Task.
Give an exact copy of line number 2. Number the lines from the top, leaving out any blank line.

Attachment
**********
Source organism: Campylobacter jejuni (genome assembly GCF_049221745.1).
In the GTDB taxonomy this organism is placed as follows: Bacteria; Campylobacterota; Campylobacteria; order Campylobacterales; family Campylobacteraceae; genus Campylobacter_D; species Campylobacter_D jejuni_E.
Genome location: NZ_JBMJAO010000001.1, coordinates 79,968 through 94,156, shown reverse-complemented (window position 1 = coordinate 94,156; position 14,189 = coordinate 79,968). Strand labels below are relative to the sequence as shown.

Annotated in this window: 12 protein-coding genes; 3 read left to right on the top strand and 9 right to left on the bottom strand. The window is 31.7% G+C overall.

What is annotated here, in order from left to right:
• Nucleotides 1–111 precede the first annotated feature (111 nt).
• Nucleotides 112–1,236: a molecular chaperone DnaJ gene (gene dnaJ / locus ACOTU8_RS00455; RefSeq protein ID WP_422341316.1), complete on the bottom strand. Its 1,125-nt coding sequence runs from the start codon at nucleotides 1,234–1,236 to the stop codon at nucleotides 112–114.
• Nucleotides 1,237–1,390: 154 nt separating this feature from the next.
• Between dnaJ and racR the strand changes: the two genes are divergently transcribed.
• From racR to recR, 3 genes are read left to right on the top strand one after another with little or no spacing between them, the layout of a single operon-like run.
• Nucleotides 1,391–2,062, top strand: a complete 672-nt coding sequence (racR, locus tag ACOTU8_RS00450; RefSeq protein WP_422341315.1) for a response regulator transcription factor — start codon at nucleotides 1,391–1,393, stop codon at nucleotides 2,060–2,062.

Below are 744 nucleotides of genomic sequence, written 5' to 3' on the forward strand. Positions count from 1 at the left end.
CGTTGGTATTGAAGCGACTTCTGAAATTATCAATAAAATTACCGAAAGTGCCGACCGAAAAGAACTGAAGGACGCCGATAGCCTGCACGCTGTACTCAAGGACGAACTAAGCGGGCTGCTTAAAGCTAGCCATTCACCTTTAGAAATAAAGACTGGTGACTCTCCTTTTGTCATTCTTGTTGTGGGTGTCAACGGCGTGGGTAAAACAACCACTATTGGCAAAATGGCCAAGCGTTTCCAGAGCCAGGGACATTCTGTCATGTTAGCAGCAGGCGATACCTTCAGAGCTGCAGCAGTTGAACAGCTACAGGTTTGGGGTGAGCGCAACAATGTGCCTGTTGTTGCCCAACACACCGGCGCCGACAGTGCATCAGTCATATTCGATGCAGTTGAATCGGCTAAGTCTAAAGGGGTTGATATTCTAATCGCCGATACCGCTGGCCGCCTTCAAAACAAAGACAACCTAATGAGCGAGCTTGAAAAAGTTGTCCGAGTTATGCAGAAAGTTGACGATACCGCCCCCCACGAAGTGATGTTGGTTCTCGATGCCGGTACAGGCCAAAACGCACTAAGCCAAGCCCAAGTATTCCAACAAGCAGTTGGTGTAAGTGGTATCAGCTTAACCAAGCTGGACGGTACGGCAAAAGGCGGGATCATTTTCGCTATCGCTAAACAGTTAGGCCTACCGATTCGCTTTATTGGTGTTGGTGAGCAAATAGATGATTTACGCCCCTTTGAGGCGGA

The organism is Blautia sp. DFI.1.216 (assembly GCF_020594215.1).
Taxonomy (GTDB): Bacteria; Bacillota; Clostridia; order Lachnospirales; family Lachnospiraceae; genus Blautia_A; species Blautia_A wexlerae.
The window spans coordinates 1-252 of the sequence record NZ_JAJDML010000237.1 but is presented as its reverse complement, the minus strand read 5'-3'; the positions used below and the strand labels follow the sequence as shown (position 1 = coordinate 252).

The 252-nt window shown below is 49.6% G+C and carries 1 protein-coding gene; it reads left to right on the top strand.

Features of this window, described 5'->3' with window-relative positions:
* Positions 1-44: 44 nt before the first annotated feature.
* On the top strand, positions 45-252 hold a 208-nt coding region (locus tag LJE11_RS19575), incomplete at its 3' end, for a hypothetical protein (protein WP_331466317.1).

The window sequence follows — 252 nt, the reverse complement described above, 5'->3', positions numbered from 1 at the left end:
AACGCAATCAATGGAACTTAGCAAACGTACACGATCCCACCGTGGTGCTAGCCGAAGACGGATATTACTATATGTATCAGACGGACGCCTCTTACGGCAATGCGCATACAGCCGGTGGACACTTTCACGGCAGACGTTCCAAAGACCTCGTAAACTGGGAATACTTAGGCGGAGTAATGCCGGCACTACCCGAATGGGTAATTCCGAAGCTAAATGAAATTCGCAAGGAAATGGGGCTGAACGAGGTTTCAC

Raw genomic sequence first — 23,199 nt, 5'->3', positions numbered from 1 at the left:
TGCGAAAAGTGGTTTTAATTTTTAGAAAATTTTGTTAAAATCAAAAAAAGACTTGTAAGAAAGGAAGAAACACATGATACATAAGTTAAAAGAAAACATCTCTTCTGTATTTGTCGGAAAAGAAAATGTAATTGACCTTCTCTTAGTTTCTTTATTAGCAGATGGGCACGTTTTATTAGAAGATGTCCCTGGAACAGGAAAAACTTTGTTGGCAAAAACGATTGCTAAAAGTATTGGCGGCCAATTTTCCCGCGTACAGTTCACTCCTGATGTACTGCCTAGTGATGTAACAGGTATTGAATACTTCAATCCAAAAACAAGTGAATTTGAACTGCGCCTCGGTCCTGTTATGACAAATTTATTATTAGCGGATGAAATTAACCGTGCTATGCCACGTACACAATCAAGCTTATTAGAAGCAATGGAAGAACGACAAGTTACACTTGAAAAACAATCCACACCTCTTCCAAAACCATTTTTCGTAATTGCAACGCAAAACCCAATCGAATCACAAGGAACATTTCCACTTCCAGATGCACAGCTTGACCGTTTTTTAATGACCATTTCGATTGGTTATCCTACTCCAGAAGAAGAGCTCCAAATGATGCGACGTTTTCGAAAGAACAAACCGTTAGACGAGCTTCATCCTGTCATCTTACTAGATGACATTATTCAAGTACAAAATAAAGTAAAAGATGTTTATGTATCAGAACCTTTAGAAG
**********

In the GTDB taxonomy this organism is placed as follows: Bacteria; Campylobacterota; Campylobacteria; order Campylobacterales; family Campylobacteraceae; genus Campylobacter_D; species Campylobacter_D jejuni_E.